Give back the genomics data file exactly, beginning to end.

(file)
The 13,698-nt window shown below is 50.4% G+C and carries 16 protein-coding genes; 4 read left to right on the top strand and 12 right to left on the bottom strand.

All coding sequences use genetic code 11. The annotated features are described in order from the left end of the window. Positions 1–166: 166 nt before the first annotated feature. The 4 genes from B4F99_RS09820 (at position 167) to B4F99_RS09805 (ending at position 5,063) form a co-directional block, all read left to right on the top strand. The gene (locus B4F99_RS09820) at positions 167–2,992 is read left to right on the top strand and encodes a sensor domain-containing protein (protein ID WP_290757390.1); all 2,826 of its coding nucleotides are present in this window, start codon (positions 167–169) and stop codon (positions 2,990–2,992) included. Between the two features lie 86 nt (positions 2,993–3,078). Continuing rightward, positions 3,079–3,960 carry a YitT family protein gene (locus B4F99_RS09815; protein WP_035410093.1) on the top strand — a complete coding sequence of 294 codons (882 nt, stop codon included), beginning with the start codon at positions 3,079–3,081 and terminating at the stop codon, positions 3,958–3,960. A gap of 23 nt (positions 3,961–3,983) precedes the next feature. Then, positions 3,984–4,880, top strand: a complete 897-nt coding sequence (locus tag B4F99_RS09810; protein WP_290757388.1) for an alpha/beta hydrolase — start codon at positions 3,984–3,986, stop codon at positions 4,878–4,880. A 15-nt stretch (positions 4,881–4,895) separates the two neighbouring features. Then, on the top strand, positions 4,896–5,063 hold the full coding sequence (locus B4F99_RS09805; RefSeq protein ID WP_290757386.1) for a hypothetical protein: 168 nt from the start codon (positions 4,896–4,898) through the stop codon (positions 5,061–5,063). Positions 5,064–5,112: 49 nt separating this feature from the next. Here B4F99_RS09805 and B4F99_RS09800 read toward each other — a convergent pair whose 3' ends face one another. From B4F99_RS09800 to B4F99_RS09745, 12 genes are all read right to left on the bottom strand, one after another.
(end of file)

The 13,698-nt window shown below is 50.4% G+C and carries 16 protein-coding genes; 4 read left to right on the top strand and 12 right to left on the bottom strand.

All coding sequences use genetic code 11. The annotated features are described in order from the left end of the window. Positions 1–166: 166 nt before the first annotated feature. The 4 genes from B4F99_RS09820 (at position 167) to B4F99_RS09805 (ending at position 5,063) form a co-directional block, all read left to right on the top strand. The gene (locus B4F99_RS09820) at positions 167–2,992 is read left to right on the top strand and encodes a sensor domain-containing protein (protein ID WP_290757390.1); all 2,826 of its coding nucleotides are present in this window, start codon (positions 167–169) and stop codon (positions 2,990–2,992) included. Between the two features lie 86 nt (positions 2,993–3,078). Continuing rightward, positions 3,079–3,960 carry a YitT family protein gene (locus B4F99_RS09815; protein WP_035410093.1) on the top strand — a complete coding sequence of 294 codons (882 nt, stop codon included), beginning with the start codon at positions 3,079–3,081 and terminating at the stop codon, positions 3,958–3,960. A gap of 23 nt (positions 3,961–3,983) precedes the next feature. Then, positions 3,984–4,880, top strand: a complete 897-nt coding sequence (locus tag B4F99_RS09810; protein WP_290757388.1) for an alpha/beta hydrolase — start codon at positions 3,984–3,986, stop codon at positions 4,878–4,880. A 15-nt stretch (positions 4,881–4,895) separates the two neighbouring features. Then, on the top strand, positions 4,896–5,063 hold the full coding sequence (locus B4F99_RS09805; RefSeq protein ID WP_290757386.1) for a hypothetical protein: 168 nt from the start codon (positions 4,896–4,898) through the stop codon (positions 5,061–5,063). Positions 5,064–5,112: 49 nt separating this feature from the next. Here B4F99_RS09805 and B4F99_RS09800 read toward each other — a convergent pair whose 3' ends face one another. From B4F99_RS09800 to B4F99_RS09745, 12 genes are all read right to left on the bottom strand, one after another.